I am fascinated by politics, mathematics, history, the natural world, and the sciences hard and soft – but I am an artist born. At six I made a career decision: to be a ballerina, and by 17 I was dancing with the Australian Ballet. I was 27 by the time I realised I might have been happier as a musician, even a singer, and 30 before I remembered my love of the written word.
From my earliest memories of sitting by my mother or father as they read to me, the story on the page has held me enthralled. The sounds and rhythms of language encoded, the size and structure of the tale, the art of narrative. I am split between (and unite within me) the intrinsically embodied art of dance and the essentially abstract art of language. Who knows what I might have done had I any grasp of strategy?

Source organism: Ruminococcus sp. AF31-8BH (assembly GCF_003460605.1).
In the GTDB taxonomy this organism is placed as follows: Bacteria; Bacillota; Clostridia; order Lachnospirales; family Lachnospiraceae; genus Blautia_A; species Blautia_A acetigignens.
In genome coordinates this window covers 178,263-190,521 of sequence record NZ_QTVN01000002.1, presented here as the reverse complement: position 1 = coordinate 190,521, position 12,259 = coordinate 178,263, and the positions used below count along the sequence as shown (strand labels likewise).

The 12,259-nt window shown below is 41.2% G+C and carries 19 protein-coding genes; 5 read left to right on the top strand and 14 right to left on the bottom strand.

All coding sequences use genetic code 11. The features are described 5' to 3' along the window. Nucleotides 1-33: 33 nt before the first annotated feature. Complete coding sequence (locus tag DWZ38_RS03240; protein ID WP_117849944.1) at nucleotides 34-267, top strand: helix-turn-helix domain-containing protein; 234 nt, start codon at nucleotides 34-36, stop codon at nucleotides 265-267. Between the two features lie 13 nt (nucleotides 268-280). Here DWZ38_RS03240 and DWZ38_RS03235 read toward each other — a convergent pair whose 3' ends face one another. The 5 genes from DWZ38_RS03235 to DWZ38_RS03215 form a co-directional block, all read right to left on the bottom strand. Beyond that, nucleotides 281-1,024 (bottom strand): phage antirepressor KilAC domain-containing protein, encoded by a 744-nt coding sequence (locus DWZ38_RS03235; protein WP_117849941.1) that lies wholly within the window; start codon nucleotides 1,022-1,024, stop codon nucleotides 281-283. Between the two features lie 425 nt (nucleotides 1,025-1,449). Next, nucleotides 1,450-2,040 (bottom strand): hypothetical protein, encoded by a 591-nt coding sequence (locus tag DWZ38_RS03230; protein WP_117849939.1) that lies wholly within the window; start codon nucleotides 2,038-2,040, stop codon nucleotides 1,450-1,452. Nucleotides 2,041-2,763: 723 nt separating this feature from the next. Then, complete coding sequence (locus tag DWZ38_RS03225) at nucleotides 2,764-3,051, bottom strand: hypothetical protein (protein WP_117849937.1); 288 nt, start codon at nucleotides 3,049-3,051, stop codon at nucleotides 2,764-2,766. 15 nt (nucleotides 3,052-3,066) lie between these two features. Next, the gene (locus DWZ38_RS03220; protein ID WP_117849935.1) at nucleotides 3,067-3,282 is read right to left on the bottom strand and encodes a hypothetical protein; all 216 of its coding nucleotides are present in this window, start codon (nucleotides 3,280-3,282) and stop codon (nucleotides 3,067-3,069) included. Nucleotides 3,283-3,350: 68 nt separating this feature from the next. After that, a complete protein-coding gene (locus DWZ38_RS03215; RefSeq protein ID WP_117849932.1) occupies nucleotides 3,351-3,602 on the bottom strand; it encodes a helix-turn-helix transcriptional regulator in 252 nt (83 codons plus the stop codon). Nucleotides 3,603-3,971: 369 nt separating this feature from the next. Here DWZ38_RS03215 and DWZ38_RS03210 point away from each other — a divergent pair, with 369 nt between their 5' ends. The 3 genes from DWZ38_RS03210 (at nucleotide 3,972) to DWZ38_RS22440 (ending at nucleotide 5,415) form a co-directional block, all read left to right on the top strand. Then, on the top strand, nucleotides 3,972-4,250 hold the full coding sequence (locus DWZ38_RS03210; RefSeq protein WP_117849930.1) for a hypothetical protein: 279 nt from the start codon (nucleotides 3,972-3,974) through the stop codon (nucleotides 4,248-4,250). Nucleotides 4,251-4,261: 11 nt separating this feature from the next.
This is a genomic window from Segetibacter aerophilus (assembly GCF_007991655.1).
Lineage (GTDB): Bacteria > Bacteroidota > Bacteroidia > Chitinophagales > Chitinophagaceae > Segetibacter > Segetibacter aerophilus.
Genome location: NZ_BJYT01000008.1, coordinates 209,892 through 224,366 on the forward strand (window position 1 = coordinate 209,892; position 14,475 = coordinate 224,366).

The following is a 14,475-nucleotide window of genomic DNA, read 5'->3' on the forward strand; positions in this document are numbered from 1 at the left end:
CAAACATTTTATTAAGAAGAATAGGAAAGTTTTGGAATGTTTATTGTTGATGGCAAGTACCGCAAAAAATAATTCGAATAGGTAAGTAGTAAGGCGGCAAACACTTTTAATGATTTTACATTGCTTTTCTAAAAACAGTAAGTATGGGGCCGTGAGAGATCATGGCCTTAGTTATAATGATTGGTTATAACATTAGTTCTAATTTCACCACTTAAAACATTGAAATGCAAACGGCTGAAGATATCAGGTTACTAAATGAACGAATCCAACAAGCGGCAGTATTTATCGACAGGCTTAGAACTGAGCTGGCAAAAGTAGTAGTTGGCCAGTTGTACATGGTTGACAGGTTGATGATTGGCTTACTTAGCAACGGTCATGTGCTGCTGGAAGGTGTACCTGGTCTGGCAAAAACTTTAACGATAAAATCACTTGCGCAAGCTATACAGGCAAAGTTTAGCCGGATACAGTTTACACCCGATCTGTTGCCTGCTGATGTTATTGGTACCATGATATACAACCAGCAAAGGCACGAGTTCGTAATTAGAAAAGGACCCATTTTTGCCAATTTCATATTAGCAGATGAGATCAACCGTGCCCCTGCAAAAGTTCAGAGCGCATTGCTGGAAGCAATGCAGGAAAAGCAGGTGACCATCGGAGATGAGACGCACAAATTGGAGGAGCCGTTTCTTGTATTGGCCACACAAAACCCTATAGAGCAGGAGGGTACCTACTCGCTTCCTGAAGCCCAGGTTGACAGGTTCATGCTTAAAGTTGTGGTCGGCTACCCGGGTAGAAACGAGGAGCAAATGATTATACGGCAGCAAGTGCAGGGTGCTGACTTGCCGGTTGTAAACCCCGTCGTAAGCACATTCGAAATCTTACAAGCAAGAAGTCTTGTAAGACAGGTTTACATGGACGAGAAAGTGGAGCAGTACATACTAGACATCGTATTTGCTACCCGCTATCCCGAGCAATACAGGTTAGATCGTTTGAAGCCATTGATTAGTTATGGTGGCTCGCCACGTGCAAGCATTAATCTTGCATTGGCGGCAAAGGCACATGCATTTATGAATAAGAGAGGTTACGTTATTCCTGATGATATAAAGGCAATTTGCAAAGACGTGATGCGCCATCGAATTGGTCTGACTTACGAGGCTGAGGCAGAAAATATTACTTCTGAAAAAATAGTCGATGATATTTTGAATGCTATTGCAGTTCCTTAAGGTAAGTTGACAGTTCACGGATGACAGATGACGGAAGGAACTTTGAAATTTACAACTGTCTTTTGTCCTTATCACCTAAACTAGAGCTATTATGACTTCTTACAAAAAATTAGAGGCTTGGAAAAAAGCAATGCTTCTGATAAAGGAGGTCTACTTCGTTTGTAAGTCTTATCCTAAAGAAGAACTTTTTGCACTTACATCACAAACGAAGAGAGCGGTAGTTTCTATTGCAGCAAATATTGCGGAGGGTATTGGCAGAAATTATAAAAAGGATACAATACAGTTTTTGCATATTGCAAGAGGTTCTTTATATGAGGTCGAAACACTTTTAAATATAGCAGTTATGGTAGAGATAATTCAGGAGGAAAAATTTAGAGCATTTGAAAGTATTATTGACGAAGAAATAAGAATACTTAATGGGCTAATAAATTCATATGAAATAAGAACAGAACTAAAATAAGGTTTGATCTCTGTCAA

Instead, the path that appeared so straight at the outset turned wayward indeed: performing arts collided with ideas, options multiplied then disappeared, faith hit disillusionment and inspiration splintered. It took a long time to find a way. But I am nothing if not resilient, and I found (and am still finding) ways. In my fifties, I am a writer of fiction and essays; a dancer, elite coach and dance writer; a choreographer and director; a vocalist, a lyricist, a sculptor and artists’ model, and sometimes a renovator and decorator. How much time I have for each of these fields and their projects depends on a volatile mix of money, passion, discipline and luck.